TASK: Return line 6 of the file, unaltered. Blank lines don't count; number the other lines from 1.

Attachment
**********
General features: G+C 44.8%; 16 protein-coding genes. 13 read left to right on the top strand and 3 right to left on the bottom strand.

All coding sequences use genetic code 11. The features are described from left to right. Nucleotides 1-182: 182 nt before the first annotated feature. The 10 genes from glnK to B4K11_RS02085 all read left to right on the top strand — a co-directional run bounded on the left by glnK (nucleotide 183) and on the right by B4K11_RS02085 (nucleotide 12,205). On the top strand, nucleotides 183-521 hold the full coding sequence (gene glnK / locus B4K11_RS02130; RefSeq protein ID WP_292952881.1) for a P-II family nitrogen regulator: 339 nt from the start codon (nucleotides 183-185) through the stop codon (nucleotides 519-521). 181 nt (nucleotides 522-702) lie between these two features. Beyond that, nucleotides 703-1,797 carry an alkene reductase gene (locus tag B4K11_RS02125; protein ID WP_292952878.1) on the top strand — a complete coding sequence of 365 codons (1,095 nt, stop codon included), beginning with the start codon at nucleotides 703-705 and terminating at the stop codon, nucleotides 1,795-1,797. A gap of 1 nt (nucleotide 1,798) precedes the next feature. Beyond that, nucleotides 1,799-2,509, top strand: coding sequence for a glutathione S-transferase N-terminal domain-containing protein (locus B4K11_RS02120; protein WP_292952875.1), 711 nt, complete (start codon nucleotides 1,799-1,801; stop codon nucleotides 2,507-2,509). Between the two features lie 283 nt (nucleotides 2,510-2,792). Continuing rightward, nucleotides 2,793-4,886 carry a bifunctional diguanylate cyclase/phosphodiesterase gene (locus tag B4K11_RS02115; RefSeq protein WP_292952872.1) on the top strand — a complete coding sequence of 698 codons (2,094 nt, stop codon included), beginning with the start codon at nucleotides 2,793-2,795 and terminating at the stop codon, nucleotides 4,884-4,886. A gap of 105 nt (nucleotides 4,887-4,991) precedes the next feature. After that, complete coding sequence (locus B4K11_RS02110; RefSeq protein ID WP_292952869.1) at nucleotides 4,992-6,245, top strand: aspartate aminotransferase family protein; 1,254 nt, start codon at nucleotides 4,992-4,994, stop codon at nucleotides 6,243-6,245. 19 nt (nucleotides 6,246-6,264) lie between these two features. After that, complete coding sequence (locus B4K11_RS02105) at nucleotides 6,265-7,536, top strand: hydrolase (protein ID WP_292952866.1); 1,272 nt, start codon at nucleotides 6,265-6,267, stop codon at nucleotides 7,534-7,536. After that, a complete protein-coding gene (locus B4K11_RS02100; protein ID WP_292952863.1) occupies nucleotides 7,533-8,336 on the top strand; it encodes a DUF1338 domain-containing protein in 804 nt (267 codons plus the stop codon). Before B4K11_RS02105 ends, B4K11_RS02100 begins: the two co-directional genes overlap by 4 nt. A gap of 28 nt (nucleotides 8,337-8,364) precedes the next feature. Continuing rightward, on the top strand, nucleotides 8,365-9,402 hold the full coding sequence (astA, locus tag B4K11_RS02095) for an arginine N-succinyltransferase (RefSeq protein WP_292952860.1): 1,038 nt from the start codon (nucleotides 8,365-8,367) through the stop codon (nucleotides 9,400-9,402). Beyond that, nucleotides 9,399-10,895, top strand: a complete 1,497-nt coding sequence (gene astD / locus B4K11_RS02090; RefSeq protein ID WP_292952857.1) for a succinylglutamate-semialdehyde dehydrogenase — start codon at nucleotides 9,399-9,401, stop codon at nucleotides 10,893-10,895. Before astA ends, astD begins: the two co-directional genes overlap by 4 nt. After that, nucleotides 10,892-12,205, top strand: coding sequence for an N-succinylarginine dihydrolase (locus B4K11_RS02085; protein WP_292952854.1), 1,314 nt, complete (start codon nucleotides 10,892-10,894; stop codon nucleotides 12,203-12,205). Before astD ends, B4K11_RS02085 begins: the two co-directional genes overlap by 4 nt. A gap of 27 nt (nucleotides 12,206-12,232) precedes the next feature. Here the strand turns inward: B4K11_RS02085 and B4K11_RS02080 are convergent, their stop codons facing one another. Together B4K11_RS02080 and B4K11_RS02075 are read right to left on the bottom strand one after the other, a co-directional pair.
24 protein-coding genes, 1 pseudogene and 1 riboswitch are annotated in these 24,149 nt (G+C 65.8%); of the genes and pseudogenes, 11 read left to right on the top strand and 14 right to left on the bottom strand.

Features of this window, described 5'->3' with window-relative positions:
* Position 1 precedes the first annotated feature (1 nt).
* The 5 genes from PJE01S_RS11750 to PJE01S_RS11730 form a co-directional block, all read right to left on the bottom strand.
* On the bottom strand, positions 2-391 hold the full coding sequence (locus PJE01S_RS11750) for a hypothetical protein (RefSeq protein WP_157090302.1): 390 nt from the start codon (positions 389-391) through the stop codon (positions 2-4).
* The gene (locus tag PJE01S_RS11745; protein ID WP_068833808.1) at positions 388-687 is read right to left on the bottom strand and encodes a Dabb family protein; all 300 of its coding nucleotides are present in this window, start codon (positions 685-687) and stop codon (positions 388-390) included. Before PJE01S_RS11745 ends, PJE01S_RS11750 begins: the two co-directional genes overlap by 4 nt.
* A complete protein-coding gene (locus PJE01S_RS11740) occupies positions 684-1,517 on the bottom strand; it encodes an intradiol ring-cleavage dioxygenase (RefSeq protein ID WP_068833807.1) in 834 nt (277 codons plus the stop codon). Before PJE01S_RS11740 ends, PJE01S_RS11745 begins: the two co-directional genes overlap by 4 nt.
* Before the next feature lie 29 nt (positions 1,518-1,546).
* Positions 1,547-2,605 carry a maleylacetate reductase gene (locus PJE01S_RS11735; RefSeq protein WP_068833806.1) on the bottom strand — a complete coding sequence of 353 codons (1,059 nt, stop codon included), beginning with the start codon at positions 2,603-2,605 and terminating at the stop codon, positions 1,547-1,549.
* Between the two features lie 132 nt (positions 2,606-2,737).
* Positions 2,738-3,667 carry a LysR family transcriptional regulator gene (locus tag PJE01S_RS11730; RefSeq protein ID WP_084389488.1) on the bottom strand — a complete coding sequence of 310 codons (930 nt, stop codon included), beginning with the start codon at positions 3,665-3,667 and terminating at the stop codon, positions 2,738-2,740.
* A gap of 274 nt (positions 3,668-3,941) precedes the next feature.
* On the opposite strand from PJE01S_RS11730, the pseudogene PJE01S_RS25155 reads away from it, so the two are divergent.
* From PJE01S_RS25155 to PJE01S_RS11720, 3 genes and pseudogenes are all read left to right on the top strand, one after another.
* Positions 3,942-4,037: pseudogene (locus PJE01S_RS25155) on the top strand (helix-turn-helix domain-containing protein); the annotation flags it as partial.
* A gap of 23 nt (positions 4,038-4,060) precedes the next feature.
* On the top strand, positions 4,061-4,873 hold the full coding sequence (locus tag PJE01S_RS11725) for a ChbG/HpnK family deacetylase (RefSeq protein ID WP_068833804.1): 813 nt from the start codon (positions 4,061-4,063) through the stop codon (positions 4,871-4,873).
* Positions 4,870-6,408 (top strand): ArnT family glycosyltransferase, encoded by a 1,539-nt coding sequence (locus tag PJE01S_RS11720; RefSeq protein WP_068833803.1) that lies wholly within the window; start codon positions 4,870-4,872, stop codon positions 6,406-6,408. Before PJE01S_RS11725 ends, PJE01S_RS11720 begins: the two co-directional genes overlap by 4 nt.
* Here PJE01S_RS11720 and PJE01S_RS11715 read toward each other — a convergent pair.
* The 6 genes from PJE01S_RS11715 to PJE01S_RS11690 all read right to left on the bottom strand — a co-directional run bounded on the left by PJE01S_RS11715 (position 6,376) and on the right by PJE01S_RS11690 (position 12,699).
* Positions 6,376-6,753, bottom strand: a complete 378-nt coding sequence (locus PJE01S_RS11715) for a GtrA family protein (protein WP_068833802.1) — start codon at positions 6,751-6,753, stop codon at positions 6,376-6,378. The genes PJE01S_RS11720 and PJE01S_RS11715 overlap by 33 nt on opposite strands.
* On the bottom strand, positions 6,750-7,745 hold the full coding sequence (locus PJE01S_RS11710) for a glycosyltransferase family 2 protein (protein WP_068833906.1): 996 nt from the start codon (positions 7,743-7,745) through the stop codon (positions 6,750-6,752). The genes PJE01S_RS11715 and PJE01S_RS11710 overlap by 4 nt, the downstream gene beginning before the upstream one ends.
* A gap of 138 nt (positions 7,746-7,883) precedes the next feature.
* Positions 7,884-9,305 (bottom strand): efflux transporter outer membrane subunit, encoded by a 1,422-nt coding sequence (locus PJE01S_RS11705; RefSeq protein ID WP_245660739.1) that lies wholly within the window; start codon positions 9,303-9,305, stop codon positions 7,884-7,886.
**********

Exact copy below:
* The 5 genes from PJE01S_RS11750 to PJE01S_RS11730 form a co-directional block, all read right to left on the bottom strand.